In the Intercultural Communication course, we talk a lot about history – how it’s passed on, who gets to tell it, whose voices are included, and whose are missing. We consider “absent histories” (which, as far as we know, were never recorded) and “hidden histories” (which are/were known, but have been suppressed, left out of the historical canon).
While looking for discussion materials for class a few years back, I ran across a fascinating article about my own town, Kalamazoo, and some little-known history from the Gibson Guitar company during World War II. During the war, the factory was staffed with women, and during those years, official Gibson company accounts stated that production had ceased on the “Banner” guitar so that all the company’s assets and person-power could go into the war effort. Except … they didn’t stop producing Banners during that time. They produced over 9,000, and today they’re considered some of the finest vintage guitars ever made.
They were built by women.
So why did it take until 2012 for this story to become a topic of public interest and lively discussion?
There are theories. One is that Gibson didn’t want the public to know that their production during that time wasn’t 100% war-related – a public-relations, face-saving thing. Another is that Gibson didn’t want the public to know that these guitars were built by women. But when the guitars from this era – when they supposedly weren’t being made at all – started to be recognized for their superior quality, collectors of vintage musical instruments started asking why.
Which brings us to another theory. Is it possible, maybe, that female crafters had a different method, a particularly refined touch, in assembling these instruments? Is it possible that these guitars are special because of their makers, along with the factory from which they came?
Guitar connoisseurs will continue to debate those questions, and for purposes of my class, we don’t need those answers. What we do need to consider is a series of questions that the critical mind should ask when previously-hidden history comes to the surface of public discourse:
Why hasn’t this story been told?
Who is served by telling it, and who is served by keeping it hidden?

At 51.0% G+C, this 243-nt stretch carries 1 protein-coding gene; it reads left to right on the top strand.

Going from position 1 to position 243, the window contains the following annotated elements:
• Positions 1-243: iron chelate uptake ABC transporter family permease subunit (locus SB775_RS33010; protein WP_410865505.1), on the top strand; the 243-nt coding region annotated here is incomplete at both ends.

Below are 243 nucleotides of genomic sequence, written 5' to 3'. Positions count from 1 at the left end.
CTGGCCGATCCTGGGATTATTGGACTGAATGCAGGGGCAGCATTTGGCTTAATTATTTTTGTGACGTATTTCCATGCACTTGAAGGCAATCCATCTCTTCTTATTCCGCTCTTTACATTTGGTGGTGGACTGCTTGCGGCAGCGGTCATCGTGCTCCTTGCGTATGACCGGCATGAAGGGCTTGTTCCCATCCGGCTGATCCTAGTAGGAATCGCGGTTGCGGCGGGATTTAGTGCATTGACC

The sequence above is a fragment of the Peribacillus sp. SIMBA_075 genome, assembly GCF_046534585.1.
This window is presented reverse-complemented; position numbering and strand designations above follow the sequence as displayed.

Who gets to decide how, and when, a story is told?
Whose voices are included, and whose are marginalized?
In the Humanities disciplines, it’s widely accepted that much of history was recorded by the literate, white, prosperous, male. This was the segment of society with the time, means, and education to write, print, and distribute accounts of human activity. And while we should be grateful for the accounts that we have, it’s also useful to consider what may be missing – whether there are “holes” in the story, and whose accounts might be able to fill them.
One of my favorite books of all time is “Women Who Run With The Wolves” by Dr. Clarissa Pinkola Estes.
My original copy is dog-eared from repeated readings, so a friend gifted me a newer copy. This book is rich with myths and stories that have been passed down through the oral tradition, mostly by (and among) indigenous women. These stories, many of which were never written down until modern times, tremble and pulse with wisdom, with heart, with the flesh that lies behind what we usually read on the pages of history books.
Life is rich and complex and full of mystery. Let’s consider that the histories we know, the ones we were taught, might not tell the whole story. Let’s consider that as today’s events unfold, we still aren’t getting the full picture, because some voices go unheard. Let’s have the insight to realize that someone, somewhere, might be deciding what we get to know, and when, and how much.
And that some of our brothers and sisters are never invited to speak at all.
Winnie and the Professor